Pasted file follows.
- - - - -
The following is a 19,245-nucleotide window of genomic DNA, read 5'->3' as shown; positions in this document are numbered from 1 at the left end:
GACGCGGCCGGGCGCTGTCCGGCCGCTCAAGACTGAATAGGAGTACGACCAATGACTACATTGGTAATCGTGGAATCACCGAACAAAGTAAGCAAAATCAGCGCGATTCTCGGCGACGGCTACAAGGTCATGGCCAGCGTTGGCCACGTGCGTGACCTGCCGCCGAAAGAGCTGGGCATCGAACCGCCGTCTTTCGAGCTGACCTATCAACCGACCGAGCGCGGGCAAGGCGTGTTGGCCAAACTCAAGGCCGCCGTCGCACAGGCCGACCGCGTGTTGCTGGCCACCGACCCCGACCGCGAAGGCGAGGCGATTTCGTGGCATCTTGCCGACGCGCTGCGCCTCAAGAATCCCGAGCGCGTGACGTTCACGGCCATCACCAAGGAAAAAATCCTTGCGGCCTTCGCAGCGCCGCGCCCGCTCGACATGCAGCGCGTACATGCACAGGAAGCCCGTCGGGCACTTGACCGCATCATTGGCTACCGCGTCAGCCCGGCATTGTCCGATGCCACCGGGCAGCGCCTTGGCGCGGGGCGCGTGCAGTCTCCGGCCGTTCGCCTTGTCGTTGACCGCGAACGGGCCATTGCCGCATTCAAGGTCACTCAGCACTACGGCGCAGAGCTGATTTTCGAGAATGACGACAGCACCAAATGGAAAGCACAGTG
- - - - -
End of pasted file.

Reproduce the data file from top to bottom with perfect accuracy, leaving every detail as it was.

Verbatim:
The following is a 19,245-nucleotide window of genomic DNA, read 5'->3' as shown; positions in this document are numbered from 1 at the left end:
GACGCGGCCGGGCGCTGTCCGGCCGCTCAAGACTGAATAGGAGTACGACCAATGACTACATTGGTAATCGTGGAATCACCGAACAAAGTAAGCAAAATCAGCGCGATTCTCGGCGACGGCTACAAGGTCATGGCCAGCGTTGGCCACGTGCGTGACCTGCCGCCGAAAGAGCTGGGCATCGAACCGCCGTCTTTCGAGCTGACCTATCAACCGACCGAGCGCGGGCAAGGCGTGTTGGCCAAACTCAAGGCCGCCGTCGCACAGGCCGACCGCGTGTTGCTGGCCACCGACCCCGACCGCGAAGGCGAGGCGATTTCGTGGCATCTTGCCGACGCGCTGCGCCTCAAGAATCCCGAGCGCGTGACGTTCACGGCCATCACCAAGGAAAAAATCCTTGCGGCCTTCGCAGCGCCGCGCCCGCTCGACATGCAGCGCGTACATGCACAGGAAGCCCGTCGGGCACTTGACCGCATCATTGGCTACCGCGTCAGCCCGGCATTGTCCGATGCCACCGGGCAGCGCCTTGGCGCGGGGCGCGTGCAGTCTCCGGCCGTTCGCCTTGTCGTTGACCGCGAACGGGCCATTGCCGCATTCAAGGTCACTCAGCACTACGGCGCAGAGCTGATTTTCGAGAATGACGACAGCACCAAATGGAAAGCACAGTG